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London: Allen & Unwin, 1916. Pp. 208. 1

The International Journal of Ethics, 27 (Oct 1916) 115-17

In 1914 Mr. Clement Webb delivered a course of lectures at Oxford on certain sociological theories of religion. In their present form they are still lectures. They contain a most interesting commentary for anyone who is reading the works of Durkheim and Lévy-Bruhl; and they constitute a very able polemic. There was needed just such an attack upon the theories of these men from just such an antagonist as Mr. Webb. It is as a polemic that the book must be read; not as an exposition or a detailed criticism. On the one side, we should have ranged all the varieties of contemporary thought represented by Bergson, Sorel, and in philosophy of religion, Durkheim, LévyBruhl, Cornford, Harrison; 2 ” on the other, the Oxford tradition headed by Mr. Webb. Mr. Webb’s assault is forceful, but rather scattered. He turns too suddenly from criticism of special theories to criticism of general tendency, and from criticism of M. Lévy-Bruhl to criticism of M. Durkheim, who does not hold quite the same views. And sometimes where he has felt an antipathy, he has failed to elaborate a refutation; so that one is left in doubt as to whether he has quite understood M. Durkheim’s point of view.

When we examine Mr. Webb’s objections one by one, we find that they may be summed up in two classes: one religious, the other philosophical. He objects on religious grounds, because he believes that the tendency of the group theory is to reduce all religion to illusion, to “objectifications of feeling.” 3 He objects on philosophical grounds, because the theory of the “social origin of the categories” seems to invalidate all human knowledge. 4 These two classes of objection should be kept quite distinct. A theory is hardly likely to be thoroughly positivist and pragmatist at the same time. So that one is led to a restatement of the positions of both the two sociologists in question.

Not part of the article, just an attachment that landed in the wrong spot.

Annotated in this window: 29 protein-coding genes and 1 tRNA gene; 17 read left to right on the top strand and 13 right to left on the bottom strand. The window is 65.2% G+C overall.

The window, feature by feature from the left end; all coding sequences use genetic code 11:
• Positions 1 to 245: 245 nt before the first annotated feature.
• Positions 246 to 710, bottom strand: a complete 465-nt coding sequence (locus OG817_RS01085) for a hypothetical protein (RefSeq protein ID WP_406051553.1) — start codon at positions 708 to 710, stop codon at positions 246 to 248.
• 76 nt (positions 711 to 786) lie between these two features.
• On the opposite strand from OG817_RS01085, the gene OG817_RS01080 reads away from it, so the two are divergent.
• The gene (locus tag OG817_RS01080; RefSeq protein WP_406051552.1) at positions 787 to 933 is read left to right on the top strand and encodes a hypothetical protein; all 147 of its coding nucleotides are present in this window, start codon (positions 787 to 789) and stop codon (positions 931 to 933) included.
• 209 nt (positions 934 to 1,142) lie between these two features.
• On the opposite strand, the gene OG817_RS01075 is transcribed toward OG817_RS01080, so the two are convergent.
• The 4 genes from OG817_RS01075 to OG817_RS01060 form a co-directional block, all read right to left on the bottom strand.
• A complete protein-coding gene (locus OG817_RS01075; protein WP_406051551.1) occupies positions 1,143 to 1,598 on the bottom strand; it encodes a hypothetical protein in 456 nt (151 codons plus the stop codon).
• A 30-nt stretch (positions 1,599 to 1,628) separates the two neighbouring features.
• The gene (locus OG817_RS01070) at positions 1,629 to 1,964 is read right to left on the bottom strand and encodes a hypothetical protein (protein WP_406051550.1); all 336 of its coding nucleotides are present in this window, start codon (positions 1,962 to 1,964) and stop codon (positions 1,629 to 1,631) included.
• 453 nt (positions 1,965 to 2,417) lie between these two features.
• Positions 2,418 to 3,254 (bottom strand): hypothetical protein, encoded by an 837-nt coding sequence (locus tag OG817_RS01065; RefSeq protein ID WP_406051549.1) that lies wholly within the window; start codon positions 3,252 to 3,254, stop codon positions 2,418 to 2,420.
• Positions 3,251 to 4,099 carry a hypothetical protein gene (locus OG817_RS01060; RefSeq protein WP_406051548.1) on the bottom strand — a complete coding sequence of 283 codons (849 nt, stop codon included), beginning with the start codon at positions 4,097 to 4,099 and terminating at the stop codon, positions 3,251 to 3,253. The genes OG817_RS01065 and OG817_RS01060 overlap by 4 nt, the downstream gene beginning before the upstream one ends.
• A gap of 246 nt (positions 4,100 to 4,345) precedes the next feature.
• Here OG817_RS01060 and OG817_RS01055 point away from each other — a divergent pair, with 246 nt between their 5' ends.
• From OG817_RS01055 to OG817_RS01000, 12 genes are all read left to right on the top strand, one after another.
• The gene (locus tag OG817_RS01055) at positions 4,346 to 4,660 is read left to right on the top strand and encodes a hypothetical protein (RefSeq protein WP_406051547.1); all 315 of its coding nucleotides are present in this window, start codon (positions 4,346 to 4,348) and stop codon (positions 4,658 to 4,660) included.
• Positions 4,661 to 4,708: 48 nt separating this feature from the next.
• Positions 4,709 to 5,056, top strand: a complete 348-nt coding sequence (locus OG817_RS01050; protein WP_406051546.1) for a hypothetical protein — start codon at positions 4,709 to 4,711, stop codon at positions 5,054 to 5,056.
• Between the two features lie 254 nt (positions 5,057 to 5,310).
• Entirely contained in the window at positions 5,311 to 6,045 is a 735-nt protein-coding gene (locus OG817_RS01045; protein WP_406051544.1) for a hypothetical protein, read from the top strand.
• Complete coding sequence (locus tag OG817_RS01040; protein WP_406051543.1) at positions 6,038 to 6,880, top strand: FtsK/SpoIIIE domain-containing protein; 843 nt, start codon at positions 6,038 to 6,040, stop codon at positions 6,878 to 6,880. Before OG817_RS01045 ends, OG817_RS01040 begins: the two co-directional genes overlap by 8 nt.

First M. Lévy-Bruhl. In his book on Les Fonctions mentales dans les sociétés inférieures,this author distinguishes sharply between a pre-logical and a logical mentality. The former is that of the Bororo of Brazil who has a parrot for his totem. Now, according to M. Lévy-Bruhl, this is not merely the adoptionof parrot as an heraldic emblem, nor a merely mythological kinship or participation in qualities; nor is the savage deludedinto thinking that he is a parrot. In practical life, the Bororo never confuses himself with a parrot, nor is he so sophisticated as to think that black is white. But he is capable of a state of mind into which we cannot put ourselves, in which he isa parrot, while being at the same time a man. 5 In other words, the mystical mentality, though at a low level, plays a much greater part in the daily life of the savage than in that of the civilised man. M. Lévy-Bruhl goes on to insist quite rightly upon a side of the primitive mind which has been neglected by older anthropologists, such as Frazer, and produces a theory which has much in common with the analyses of mythology recently made by disciples of Freud. 6 It is true that he exaggerates the difference between the mind of the savage and the mind of the civilised man, and that, as Mr. Webb points out, his contrast between “contradiction” and “participation” is misleading [23-24]. But it is also true that the growth of the scientific spirit has been unfavourable to mysticism, and that mysticism has had an obscurantist effect in science. The contrast is a sound one. Lévy-Bruhl maintains that a sharp differentiation of function is necessary, without abandoning either of two essential attitudes of the human mind. This is...

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